Upon closer examination it was found her two front legs were of a correct length, it was just that she can’t straighten them or maneuver them like other kittens. Roo has no elbows, which limits what she can do with her front legs. On a positive note, there appears to be no pain or inflammation.
For now, the first priority is helping her gain weight, then watching how she distributes the new weight on her legs. Once her weight is stable, they’ll begin developing a plan for physical therapy.
They’re also looking at splints in case she needs some extra support. “If we can straighten it out, she may be able to walk better on it,” says Marnie.
In the meantime, Roo is getting around pretty well by walking on her back legs and playing on her back by kicking her feet at toys. She recently even reached out with one of her front legs to grab a toy!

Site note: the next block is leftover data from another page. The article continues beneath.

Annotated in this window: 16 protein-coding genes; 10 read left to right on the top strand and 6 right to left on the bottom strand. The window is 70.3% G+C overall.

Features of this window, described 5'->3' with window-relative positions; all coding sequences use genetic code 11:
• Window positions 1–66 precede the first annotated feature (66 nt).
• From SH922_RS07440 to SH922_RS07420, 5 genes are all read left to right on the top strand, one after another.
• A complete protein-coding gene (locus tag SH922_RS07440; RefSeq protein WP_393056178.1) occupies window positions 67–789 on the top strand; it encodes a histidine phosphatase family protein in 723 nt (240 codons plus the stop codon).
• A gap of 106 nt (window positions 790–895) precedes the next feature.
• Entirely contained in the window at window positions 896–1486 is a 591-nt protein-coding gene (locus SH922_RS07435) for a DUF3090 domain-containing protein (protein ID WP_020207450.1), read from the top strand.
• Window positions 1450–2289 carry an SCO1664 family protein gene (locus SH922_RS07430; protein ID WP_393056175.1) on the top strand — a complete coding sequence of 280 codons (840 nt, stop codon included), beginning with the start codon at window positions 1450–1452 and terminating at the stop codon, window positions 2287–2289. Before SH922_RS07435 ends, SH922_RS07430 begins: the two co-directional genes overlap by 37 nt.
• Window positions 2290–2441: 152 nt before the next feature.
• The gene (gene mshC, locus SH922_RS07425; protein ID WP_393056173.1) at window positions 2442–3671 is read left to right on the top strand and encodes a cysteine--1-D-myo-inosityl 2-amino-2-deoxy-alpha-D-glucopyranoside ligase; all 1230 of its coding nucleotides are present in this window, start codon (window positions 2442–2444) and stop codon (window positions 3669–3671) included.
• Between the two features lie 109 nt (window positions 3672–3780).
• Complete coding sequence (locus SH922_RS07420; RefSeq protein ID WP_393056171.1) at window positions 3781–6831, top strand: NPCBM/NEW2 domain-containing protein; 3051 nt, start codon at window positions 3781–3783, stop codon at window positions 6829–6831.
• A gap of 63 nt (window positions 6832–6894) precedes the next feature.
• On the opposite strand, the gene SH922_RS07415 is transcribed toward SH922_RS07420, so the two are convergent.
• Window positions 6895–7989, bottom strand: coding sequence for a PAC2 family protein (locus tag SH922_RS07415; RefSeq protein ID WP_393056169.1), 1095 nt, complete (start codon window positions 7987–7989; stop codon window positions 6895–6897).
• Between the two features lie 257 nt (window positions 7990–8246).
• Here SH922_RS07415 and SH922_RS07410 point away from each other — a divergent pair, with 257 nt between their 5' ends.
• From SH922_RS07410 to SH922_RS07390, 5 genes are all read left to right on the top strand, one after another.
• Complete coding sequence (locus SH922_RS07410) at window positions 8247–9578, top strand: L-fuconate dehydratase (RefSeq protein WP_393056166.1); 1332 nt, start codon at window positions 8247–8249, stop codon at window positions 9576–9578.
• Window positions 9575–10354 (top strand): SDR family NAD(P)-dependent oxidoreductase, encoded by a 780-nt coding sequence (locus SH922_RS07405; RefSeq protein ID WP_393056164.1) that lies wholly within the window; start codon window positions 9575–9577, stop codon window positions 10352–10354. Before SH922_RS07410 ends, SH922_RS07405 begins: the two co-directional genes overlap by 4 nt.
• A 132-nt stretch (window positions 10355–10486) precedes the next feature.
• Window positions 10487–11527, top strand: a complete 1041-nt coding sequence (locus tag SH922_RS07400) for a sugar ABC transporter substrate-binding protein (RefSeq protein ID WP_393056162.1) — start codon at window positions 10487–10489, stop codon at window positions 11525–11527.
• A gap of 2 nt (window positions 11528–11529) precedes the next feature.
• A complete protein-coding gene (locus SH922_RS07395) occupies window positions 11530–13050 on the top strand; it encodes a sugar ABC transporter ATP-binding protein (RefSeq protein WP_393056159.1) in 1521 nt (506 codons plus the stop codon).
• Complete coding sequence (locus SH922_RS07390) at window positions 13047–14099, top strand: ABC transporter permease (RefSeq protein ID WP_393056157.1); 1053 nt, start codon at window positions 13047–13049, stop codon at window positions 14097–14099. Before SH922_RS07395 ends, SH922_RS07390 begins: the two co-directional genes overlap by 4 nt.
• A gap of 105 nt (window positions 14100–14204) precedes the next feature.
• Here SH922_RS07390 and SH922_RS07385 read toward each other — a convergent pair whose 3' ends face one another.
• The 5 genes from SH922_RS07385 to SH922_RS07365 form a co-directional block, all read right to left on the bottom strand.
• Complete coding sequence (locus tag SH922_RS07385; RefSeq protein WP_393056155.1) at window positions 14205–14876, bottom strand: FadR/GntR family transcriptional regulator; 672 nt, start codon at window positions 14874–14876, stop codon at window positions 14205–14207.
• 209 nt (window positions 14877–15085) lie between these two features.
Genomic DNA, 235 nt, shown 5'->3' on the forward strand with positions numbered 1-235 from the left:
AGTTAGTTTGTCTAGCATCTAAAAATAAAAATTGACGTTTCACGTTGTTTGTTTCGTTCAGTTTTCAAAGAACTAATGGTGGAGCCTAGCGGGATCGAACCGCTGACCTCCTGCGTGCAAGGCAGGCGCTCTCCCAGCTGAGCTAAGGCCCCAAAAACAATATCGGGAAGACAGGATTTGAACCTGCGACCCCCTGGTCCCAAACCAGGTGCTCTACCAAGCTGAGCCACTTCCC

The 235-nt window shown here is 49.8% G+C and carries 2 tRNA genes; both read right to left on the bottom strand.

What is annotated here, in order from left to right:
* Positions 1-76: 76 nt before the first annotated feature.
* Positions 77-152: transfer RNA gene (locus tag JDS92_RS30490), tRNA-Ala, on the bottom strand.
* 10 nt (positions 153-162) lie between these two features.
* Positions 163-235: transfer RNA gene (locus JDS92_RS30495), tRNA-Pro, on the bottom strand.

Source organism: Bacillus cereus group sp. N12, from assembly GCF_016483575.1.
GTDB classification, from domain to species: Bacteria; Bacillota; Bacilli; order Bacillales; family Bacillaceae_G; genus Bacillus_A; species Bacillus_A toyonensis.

All of the love, care, and encouragement she’s receiving is certainly giving her the confidence she needs to thrive.
Though Roo technically started out in Marnie’s care as a foster kitten, she quickly earned a permanent spot. “I adopted her,” Marnie swooned, “There was never a question.
I couldn’t bear the thought of her leaving. She’s so sweet. All she does it purr and jump in my lap and purr all the time. She’s pretty amazing.” Well, Marnie, we think you’re pretty amazing too.
The National Kitten Coalition educates shelters, rescues, and communities all over the country about ways to save neonatal kittens and other at-risk kittens.
Their goal is to teach the best caregiving practices, provide support, and to create a network to share valuable information about saving the lives of kittens.